People taking a common rheumatoid arthritis medicine are not at increased risk of liver damage if they stick to 14 units of alcohol a week or fewer, a new study has found.
Methotrexate is a drug taken, often over long periods of time, to limit or prevent joint damage and disability. People who take methotrexate are often advised to abstain from alcohol as both methotrexate and alcohol are known to increase the risks of liver damage. However, it is not known whether drinking modest amounts of alcohol is safe during methotrexate therapy.
The new study by The University of Manchester, published in the journal Annals of the Rheumatic Diseases and funded by Arthritis Research UK, has drawn upon the medical records of almost 12,000 people with rheumatoid arthritis taking the drug who had a record of the levels of alcohol they drank and who had routine blood monitoring test results.
The researchers found that increased use of alcohol did indeed correspond to increased liver damage, but at 14 units or fewer there was no heightened risk.
Dr Natalie Carter, Head of Research Liaison and Evaluation at Arthritis Research UK, said: “We know that methotrexate can be an effective drug for treating arthritis. As it can interact with other medicines and alcohol it is important that people with arthritis have information about their medication in order to manage their arthritis safely and effectively. We would recommend that people who take methotrexate to speak to their rheumatologist for advice about drinking alcohol whilst on this drug.”
Dr Jenny Humphreys, an NIHR Clinical Lecturer at The University of Manchester’s Arthritis Research UK Centre for Epidemiology, led the study. She said: “In the past there’s not been clear guidance on what effects different amounts of alcohol have on these people, so doctors often err on the side of caution and recommend abstinence.“As a result, some people choose to decline methotrexate so they can continue to enjoy a drink, thereby missing out on the possible benefits of the medication. Alternatively, some people may go totally without alcohol after starting methotrexate: if they like to drink in moderation, the quality of their life may be affected.”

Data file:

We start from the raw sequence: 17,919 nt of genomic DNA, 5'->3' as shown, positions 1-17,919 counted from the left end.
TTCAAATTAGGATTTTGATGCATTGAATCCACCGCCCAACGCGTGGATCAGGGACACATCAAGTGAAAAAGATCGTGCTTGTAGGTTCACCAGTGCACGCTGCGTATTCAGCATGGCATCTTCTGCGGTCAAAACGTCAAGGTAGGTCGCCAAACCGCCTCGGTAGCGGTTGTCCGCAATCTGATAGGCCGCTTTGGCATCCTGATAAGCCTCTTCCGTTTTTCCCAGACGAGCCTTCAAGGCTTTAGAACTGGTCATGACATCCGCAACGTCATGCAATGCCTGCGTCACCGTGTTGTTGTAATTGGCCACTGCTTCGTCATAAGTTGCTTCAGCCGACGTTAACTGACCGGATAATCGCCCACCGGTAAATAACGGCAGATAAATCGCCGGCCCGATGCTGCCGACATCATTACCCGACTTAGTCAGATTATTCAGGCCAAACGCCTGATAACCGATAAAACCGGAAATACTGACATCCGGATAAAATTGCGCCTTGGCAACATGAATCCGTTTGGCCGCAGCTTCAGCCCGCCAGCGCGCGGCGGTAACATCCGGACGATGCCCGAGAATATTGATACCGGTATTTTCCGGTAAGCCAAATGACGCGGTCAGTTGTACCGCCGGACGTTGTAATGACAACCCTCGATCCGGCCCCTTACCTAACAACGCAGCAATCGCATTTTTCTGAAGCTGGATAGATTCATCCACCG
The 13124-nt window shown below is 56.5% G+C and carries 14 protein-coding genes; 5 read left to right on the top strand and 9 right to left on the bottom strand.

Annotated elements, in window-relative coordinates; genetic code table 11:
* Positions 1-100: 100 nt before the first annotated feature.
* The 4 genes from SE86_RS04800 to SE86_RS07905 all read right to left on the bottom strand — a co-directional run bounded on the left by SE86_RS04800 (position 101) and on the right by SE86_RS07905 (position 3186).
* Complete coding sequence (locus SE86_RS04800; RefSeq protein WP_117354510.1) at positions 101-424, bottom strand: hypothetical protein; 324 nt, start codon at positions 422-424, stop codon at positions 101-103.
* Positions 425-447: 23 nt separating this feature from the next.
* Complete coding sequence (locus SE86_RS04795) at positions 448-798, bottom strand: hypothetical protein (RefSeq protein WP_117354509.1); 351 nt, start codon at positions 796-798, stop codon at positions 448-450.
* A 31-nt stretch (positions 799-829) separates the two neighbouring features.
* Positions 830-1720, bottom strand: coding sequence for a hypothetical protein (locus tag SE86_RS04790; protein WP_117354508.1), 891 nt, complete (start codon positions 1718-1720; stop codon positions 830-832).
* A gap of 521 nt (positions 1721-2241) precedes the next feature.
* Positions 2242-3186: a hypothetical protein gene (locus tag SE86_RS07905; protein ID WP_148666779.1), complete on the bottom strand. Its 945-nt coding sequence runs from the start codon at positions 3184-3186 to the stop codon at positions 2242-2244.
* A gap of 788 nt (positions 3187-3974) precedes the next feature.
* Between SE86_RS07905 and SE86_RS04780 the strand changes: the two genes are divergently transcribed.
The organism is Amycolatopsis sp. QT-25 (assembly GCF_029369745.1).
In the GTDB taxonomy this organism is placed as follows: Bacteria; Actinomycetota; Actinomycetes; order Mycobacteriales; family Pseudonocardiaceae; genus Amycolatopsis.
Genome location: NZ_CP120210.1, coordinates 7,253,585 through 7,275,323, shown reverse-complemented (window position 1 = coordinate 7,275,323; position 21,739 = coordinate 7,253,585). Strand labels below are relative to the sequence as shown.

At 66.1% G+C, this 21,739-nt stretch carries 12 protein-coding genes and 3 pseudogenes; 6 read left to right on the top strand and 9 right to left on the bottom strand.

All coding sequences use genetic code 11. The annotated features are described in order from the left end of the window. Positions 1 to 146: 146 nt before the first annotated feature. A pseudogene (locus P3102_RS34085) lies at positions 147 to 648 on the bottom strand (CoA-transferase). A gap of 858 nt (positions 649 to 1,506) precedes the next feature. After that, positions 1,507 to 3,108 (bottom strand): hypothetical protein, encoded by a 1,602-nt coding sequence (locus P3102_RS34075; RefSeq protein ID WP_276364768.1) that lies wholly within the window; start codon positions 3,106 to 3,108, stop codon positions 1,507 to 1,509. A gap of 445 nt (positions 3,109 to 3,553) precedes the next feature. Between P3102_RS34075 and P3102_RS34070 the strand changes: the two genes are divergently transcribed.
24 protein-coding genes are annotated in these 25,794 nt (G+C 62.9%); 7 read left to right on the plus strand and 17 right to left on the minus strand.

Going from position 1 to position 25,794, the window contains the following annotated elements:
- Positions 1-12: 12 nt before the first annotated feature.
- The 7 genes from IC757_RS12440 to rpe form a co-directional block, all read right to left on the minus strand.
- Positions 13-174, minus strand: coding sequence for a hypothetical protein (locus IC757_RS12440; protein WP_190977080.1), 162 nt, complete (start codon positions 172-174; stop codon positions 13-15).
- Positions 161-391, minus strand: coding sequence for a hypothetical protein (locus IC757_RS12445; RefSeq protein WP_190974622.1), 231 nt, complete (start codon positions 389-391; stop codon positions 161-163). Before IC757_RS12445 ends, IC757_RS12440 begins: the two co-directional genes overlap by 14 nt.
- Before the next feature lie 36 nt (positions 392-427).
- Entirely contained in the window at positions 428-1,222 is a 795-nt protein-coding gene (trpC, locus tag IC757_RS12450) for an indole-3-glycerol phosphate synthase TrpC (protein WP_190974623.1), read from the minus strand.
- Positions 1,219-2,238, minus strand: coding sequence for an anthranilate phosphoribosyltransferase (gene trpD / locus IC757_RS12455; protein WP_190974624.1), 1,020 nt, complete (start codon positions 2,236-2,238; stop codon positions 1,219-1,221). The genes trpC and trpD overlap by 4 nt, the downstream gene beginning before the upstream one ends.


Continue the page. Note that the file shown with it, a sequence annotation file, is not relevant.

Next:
With a pint of 5.2% ABV beer containing three units and a 250ml glass of 14% ABV wine containing 3.5, the findings show that people can drink in moderation, while still benefitting from the drug.
The data used in the study came from the Clinical Practice Research Datalink, a UK general practice database. The researchers identified 11,839 people with rheumatoid arthritis who were taking methotrexate and had at least six liver function test results per year. Of these, 530 developed abnormal liver function tests.
Although there was no increased risk associated with drinking 14 units or less compared to people who drank no alcohol, people who drank 15-21 units had a 33% increased probability of liver damage and this rose to 81% in the group that drank more than 21 units.
Professor Will Dixon, Director of the Arthritis Research UK Centre for Epidemiology at The University of Manchester, who is also a rheumatologist at Salford Royal NHS Foundation Trust, believes that the results can provide important guidance for doctors who are prescribing methotrexate. He said: “This is the first study to provide estimates of risk of liver damage for different levels of alcohol consumption in this drug. It also quantifies the risk for doctors so they can be clear about the extent to which different levels of alcohol will cause problems across a population of patients taking methotrexate.”
Paper: Quantifying the hepatotoxic risk of alcohol consumption in patients with rheumatoid arthritis taking methotrexate, Jenny H Humphreys, Alexander Warner, Ruth Costello, Mark Lunt, Suzanne MM Verstappen, William G Dixon. Published in the Annals of Rheumatic Diseases.